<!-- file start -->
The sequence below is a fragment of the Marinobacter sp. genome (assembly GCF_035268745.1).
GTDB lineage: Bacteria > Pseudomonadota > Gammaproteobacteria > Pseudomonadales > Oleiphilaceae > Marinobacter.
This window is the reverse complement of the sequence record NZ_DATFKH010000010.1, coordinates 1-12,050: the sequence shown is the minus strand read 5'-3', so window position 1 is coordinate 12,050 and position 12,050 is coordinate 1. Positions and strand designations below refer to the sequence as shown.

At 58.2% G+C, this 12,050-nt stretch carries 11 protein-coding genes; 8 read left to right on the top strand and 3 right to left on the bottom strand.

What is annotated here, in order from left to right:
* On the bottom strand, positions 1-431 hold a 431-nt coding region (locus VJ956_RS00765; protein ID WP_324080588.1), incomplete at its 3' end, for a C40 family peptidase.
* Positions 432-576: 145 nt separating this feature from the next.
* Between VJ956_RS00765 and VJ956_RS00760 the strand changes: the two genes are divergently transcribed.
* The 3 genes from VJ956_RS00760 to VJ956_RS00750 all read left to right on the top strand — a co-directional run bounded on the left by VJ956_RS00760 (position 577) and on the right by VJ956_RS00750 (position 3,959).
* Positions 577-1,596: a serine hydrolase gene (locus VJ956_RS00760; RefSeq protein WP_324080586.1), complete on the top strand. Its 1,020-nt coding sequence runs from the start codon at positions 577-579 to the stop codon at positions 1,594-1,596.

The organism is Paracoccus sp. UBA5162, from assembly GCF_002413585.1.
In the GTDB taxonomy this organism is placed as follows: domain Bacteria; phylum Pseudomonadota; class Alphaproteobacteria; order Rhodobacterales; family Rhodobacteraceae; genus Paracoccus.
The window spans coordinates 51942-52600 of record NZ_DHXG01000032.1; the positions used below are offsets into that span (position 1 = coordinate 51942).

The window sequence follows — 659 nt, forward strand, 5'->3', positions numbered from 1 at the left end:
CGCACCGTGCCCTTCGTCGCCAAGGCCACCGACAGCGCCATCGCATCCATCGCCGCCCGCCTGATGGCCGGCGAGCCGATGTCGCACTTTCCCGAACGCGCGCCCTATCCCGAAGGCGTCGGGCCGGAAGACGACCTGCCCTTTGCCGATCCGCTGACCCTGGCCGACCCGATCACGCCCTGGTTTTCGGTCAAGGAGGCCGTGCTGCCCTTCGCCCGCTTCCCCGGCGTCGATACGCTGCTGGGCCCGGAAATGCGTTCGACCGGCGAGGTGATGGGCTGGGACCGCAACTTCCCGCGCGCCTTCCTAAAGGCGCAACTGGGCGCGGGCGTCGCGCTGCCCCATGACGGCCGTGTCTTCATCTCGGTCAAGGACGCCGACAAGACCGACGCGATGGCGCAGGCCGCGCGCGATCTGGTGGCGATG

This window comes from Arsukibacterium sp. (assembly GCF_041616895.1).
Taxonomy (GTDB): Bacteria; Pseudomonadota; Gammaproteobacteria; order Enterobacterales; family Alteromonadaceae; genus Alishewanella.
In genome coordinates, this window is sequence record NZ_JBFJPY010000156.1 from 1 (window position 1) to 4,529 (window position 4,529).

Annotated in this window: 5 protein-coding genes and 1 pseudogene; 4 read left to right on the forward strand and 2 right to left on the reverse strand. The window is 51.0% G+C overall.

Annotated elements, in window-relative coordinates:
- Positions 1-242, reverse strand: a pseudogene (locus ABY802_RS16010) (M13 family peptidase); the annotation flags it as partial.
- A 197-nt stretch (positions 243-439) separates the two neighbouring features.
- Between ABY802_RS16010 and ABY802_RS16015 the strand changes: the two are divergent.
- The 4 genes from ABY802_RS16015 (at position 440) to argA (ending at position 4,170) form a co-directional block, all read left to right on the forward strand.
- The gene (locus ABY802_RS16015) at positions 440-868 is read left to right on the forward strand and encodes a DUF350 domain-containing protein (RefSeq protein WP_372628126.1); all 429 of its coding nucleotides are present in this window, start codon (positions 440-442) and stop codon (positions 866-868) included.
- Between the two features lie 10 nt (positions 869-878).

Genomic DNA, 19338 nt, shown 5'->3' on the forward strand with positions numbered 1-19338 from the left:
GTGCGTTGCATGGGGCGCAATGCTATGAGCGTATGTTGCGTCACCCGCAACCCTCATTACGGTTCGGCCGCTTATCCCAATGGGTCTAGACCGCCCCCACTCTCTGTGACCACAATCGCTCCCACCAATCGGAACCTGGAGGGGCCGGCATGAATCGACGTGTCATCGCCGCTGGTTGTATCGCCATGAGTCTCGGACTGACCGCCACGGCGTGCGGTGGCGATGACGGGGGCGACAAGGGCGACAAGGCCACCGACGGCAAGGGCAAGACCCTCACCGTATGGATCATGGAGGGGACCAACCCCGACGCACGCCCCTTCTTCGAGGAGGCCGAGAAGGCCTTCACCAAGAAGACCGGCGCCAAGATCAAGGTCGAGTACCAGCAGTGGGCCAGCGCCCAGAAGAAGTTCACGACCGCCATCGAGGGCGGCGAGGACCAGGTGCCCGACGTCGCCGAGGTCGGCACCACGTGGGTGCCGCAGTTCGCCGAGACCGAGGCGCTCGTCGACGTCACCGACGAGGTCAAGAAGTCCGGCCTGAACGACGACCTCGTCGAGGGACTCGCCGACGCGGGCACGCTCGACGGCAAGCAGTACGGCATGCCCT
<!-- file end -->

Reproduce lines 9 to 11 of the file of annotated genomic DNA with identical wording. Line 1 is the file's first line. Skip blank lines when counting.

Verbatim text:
* The 3 genes from VJ956_RS00760 to VJ956_RS00750 all read left to right on the top strand — a co-directional run bounded on the left by VJ956_RS00760 (position 577) and on the right by VJ956_RS00750 (position 3,959).
* Positions 577-1,596: a serine hydrolase gene (locus VJ956_RS00760; RefSeq protein WP_324080586.1), complete on the top strand. Its 1,020-nt coding sequence runs from the start codon at positions 577-579 to the stop codon at positions 1,594-1,596.

The organism is Paracoccus sp. UBA5162, from assembly GCF_002413585.1.